Sunday, December 25, 2011

Christmas and Cappon Magro

It's my first Christmas in Italy, and due to a number of reasons, it's much different then I anticipated - in being that it doesn't feel that different at all. Yes, looking out my kitchen window to the big blue ocean stretching below, squinting in the sun reflected off it's glassy surface, it's hard to believe that this is a day where I hoped for snow for most of my childhood, albeit several thousand miles from here. But thanks to Skype, I can have an "e-Christmas", a few hours off, with my family. And growing up in an Italian American home, most of the foods we eat and then having to run off to a midnight mass isn't that foreign either. Especially the part where everyone loses track of time and hurries to mass late. That's definitely a scene from my childhood.
Cooking all afternoon, then sitting down to eat at a table crowded with family, mismatched chairs to fit everyone, rubbing elbows and shouting to pass the bread - that's the same too. However, my introduction to cappon magro is something quite different, and something I'm incredibly happy about. Cappon Magro is an incredibly traditional Ligurian dish served for Christmas eve, and an insanely labor intensive one at that. Manuel's cousin explained to me that the dish, a huge platter of fish and vegetables, steamed and served in a large tower atop vinegar soaked crostini, dressed with a vinegary salsa verde, is something of a fisherman's joke. As in the old days, the fishermen were too poor to afford to eat a turkey or a large bird of Christmas (a cappon), they made this with old bread soaked in seawater and vinegar, and whatever fish they had around. Magro means skinny. Get it? A "Cappon Magro".
Regardless, there's nothing skinny about it now, and Manuel's Aunt remarked to me the irony in that this dish started as a poor, humble fisherman's food, and now, due to the amount of time and fish in it, has turned into quite the opposite. Bread is soaked in vinegar and water, and placed at the base of the platter. Then a "napoleon" of sorts is fashioned, consisting of steamed vegetables (potatoes, carrots, zucchini, green beans, cauliflower and even beets) and fish (whatever white fish and shellfish are around, and in large quantities) are layered carefully, dressed with oil and salt and lots of salsa verde, which really makes the dish. It's a mixture of cooked egg yolk, salt, parsley, oil, vinegar soaked bread, capers, cornichons, salted anchovies, and cocktail onions, blended until it's a smooth, vividly green topping for the whole delicious pile. Manuel's family kindly made me my own little cappon magro with just fish, since I'm allergic to shellfish, and though it was huge, I ate the whole thing. It's annoying to make, as every ingredient needs to be steamed separately before assembling, which is time consuming, but in my opinion, worth every minute. This is one Christmas tradition I'm ecstatic about.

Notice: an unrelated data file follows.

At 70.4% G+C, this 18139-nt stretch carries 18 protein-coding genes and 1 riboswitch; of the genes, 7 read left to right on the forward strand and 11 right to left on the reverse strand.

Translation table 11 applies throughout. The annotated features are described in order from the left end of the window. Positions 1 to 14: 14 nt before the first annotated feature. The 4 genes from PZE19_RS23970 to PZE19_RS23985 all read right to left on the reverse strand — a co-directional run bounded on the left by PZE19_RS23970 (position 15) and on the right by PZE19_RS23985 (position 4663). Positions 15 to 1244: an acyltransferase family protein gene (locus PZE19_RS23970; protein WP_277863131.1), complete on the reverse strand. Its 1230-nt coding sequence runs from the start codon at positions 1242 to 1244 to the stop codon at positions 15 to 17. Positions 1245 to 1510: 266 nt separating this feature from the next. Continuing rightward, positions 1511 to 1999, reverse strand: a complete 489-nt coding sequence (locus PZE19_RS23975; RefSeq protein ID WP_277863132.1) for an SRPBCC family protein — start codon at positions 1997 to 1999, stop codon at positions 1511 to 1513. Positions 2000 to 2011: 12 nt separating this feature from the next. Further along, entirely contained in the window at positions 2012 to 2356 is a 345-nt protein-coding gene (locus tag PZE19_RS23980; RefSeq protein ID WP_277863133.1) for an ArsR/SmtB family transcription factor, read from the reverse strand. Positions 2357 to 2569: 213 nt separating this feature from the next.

What does make it feel definitively like Christmas is the same spirit I've felt intensified since the flood. That warm spirit of community has been everywhere, and now it's reflected even more in the sense of the holiday. Our faithful A.N.P.A.S. tent in the Old Town, that has been a dining room, a concert hall, a meeting place and so much more since the 25th of October was last night turned into a church, as midnight mass was held inside, spilling out to the street. We finished with a procession to the cleaned up church in the Old Town, where we crowded inside, saying our final prayers and blessings. Trying to keep my eyes on the service, it was hard not to wander over to that water line, stretching high on the inside wall. You remember the flood, but then look around at all the faces, the smiles and hugs wishing you a Merry Christmas, stop to have a cocktail after at one of the bars open in the Old Town underneath some twinkling lights, and realize that especially now, Monterosso feels so much more alive. It's residents are here, celebrating - a town with a family, a past and a future. Christmas, wherever you are in the world, makes everything sparkle just a little bit more brightly.
Merry Christmas!

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